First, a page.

aggressively trying to get into the “holiday spirit” by playing julian koster’s singing saw christmas album over and over again. i want to write an (informal blog) essay on THE MUSIC TAPES’ APPROPRIATION OF CULTURAL CHRISTIAN SYMBOLS IN ORDER TO BE AWESOME, or something like that. i consider myself agnostic, but this year i have been getting really into all that other stuff that goes along with christmas, and the music tapes’ holiday caroling shows are pretty much the perfect example of everything i am talking about.
been playing christmas songs all day at work too, all of the days. that’s 21 hours of christmas music this week, you guys. somehow still into it??
Actually, a lot of the symbols of Christmas aren’t very Christian and are actually pagan in nature. Even the date of Christmas itself (December 25th) is based on the date of other Winter Solstice-related celebrations in various pagan cultures. According the the nativity story in the Bible, Jesus was definitely not born during the winter. (The shepherds’ flocks wouldn’t be in out the fields and would instead have been moved into pens until spring.)
Here’s a catchy reggae song (from a pro-Christian/anti-Christmas point of view, interestingly enough) that explains the pagan origins of Christmas: Macka B “Christmas Cancelled”
That said, I’m also an agnostic, and I enjoy Christmas very much. I see Christmas as having a religious component and a secular component. The religious component consists of the story of the birth of Jesus, midnight masses and other Christmas church services, songs that mention the nativity of Jesus, and anything else that depicts or has to do with the nativity story. The secular component is everything else, which includes parties, presents, Santa Claus, decorations featuring non-Christian imagery (snowmen, candy canes, depictions of Santa and reindeer, etc.), songs like “Jingle Bells” or “Santa Claus is Coming to Town” that have no religious content, and other stuff devoid of religious significance (except perhaps to long-forgotten pagan cultures). It’s definitely possible to indulge in the secular component of Christmas while disregarding the religious component. That’s why American courts have upheld Christmas as a Federal holiday and haven’t struck it down pursuant to the establishment clause of the First Amendment (“Congress shall make no law respecting an establishment of religion…”).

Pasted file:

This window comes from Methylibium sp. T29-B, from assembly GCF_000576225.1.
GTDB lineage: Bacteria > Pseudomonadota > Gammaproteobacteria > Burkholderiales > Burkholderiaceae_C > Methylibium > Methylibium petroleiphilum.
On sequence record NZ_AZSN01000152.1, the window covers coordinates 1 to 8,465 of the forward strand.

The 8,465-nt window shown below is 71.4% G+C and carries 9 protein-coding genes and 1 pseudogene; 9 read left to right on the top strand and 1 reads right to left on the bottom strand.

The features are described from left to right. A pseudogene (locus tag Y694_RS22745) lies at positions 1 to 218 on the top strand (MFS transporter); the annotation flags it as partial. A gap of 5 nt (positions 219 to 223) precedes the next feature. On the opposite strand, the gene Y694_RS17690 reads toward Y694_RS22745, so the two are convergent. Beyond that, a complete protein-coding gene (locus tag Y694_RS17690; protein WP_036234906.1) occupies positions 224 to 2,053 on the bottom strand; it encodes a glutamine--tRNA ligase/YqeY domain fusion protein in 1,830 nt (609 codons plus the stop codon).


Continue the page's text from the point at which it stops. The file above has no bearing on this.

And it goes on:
So, I personally disregard the religious component of Christmas, with the exception of songs that include religious content, but my listening to those songs is based on enjoying them only for their aesthetic and musical value, and not for their significance as elements of worship. That’s it. Beyond that, I just see Christmas as a great excuse for partying. And it’s also the time of the year when I get to pull out all those great indiepop Christmas compilations (like those from Kindercore and Cherryade).
TL;DR: Christmas is actually pagan as fuck and you shouldn’t feel hypocritical for celebrating it.